Reader's View: Hard to believe this happened in Duluth
I was dismayed to hear of the removal of two great literary works from the curriculum of the Duluth public schools, "To Kill a Mockingbird" and "The Adventures of Huckleberry Finn." There seemed to be very little community debate.
Harper Lee, the author of "To Kill a Mockingbird," won the Pulitzer prize in 1961 during a time when few women received this honor. She spoke openly and honestly about the racial injustices she witnessed in the South. In 2010, President Barack Obama awarded her the National Medal of the Arts.
A master of satire, Mark Twain, author of "The Adventures of Huckleberry Finn," wrote in the 1800s about racism in everyday life and used racial slurs that were common in that era. He is one of our greatest American authors.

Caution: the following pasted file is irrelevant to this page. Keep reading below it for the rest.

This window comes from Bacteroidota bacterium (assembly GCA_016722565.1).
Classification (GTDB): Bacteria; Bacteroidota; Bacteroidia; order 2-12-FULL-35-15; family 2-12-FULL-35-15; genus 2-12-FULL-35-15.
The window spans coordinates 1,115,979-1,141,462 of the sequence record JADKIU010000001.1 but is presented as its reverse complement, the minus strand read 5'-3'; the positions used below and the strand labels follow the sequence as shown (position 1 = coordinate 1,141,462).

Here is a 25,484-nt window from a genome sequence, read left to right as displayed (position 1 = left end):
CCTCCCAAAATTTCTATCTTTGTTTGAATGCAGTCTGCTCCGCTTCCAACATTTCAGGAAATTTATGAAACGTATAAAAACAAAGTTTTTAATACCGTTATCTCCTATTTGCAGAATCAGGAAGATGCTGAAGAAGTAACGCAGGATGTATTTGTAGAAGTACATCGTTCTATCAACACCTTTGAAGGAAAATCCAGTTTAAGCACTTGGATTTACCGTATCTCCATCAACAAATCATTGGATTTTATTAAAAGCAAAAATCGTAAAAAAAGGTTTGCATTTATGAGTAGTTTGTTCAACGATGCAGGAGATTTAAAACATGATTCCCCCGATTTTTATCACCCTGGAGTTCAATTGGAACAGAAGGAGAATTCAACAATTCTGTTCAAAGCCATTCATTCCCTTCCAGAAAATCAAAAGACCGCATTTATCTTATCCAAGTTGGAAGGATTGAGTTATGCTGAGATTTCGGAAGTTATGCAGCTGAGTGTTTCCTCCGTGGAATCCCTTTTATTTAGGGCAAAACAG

I was surprised that teachers were not consulted in this decision. Surely, they should be consulted when it comes to issues of curriculum, teaching, and learning. It is important that students have the ability to critically analyze historical pieces of literature and to be guided by experienced teachers in difficult discussions.
There are broader issues here around book banning and censorship that deserved further discussion. We are told this is not book banning because the books will still be available in the library. As a long-time college educator, I doubt they will be sought out often. We are told their content can be replaced by less objectionable sources, as if a unique work of art can be easily replaced by another.
These books have challenged the thinking of generations of American students. While school boards have been seeking to censor and ban them for decades, I did not expect to see this happen in Duluth.